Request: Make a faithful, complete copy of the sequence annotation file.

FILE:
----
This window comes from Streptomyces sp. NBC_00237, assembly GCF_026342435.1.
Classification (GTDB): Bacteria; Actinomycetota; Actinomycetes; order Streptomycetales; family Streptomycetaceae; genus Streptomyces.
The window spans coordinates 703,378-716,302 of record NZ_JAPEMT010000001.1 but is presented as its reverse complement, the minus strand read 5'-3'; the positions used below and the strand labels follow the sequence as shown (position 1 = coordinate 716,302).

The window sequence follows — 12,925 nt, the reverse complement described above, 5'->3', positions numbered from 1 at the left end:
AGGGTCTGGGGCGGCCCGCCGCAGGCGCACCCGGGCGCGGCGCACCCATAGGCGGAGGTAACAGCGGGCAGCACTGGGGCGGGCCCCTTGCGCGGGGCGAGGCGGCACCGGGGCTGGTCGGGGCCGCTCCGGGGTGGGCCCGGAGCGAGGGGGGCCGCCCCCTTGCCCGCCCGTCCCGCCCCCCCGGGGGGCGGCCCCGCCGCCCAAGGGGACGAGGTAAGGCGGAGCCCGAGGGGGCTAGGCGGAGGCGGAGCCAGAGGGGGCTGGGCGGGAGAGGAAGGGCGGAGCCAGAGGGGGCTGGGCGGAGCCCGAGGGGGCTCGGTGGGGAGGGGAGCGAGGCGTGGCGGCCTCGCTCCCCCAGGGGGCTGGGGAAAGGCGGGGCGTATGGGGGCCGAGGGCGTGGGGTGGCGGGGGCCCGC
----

This window comes from Streptomyces sp. NBC_00237, assembly GCF_026342435.1.
Classification (GTDB): Bacteria; Actinomycetota; Actinomycetes; order Streptomycetales; family Streptomycetaceae; genus Streptomyces.
The window spans coordinates 703,378-716,302 of record NZ_JAPEMT010000001.1 but is presented as its reverse complement, the minus strand read 5'-3'; the positions used below and the strand labels follow the sequence as shown (position 1 = coordinate 716,302).

The window sequence follows — 12,925 nt, the reverse complement described above, 5'->3', positions numbered from 1 at the left end:
AGGGTCTGGGGCGGCCCGCCGCAGGCGCACCCGGGCGCGGCGCACCCATAGGCGGAGGTAACAGCGGGCAGCACTGGGGCGGGCCCCTTGCGCGGGGCGAGGCGGCACCGGGGCTGGTCGGGGCCGCTCCGGGGTGGGCCCGGAGCGAGGGGGGCCGCCCCCTTGCCCGCCCGTCCCGCCCCCCCGGGGGGCGGCCCCGCCGCCCAAGGGGACGAGGTAAGGCGGAGCCCGAGGGGGCTAGGCGGAGGCGGAGCCAGAGGGGGCTGGGCGGGAGAGGAAGGGCGGAGCCAGAGGGGGCTGGGCGGAGCCCGAGGGGGCTCGGTGGGGAGGGGAGCGAGGCGTGGCGGCCTCGCTCCCCCAGGGGGCTGGGGAAAGGCGGGGCGTATGGGGGCCGAGGGCGTGGGGTGGCGGGGGCCCGC